For those that don't know, some kids in Mass. came up with a very funny send up of Harry Potter called "Potter Puppet Pals".

I saw it a while ago and thought it was hilarious. Turns out they won the youtube award for funniest video a little bit ago. While checking out the huge coverage they got I saw on a blog somewhere that the Harry Potter community on the web (which is massive) were speculating when JK Rowlings and Warner Bros. would put a kabosh on their merry making.

Personally I think she has more to worry about than some kids making fan art(like somebody trying to create a guide to the Harry Potter world. A guide that she has not authorized.) But the idea was funny to me.

Warner Bros.(the House that Bugs built) is so huge and owns so many properties and characters including rights to make the Harry Potter films, Superman and Batman(and the rest of the vast DC comics world, The Matrix, and of course Bugs Bunny and all the Looney Tunes.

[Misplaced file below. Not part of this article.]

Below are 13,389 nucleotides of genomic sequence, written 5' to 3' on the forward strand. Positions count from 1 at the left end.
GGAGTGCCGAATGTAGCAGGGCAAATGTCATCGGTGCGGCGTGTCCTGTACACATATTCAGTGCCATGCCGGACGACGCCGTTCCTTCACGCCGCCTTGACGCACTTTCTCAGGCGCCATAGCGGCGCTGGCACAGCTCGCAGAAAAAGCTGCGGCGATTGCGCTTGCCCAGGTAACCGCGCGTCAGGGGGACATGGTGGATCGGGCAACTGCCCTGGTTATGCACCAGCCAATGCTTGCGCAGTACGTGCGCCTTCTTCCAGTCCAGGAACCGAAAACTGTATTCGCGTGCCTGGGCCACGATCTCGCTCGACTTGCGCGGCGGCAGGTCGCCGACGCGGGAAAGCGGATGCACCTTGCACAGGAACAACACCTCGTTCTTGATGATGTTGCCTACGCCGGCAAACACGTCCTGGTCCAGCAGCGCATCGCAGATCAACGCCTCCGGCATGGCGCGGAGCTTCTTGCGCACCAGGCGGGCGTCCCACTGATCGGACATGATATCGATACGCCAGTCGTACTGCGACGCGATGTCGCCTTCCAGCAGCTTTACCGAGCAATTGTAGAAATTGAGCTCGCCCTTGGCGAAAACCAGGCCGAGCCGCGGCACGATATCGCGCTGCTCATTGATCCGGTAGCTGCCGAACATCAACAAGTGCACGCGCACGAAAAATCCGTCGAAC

I thought an over the top cartoon of JK Rowlings and the Warner Bros. Legal folks having the young puppeteer arrested with a lot of Warner Bros. heavy hitters in tow would bring the point home of the extreme silliness of the notion and also underscore this: It's great when people love a character or story so much that they pay tribute to it through videos fan created stuff and so on. However just bare in mind: When you start trying to make money with some one else's intellectual property Bugs Bunny and a whole bunch of lawyers might come knockin' on our door. I really have to include some aspect of this in an animation project I'm working on(no warner bros stuff included of course) : )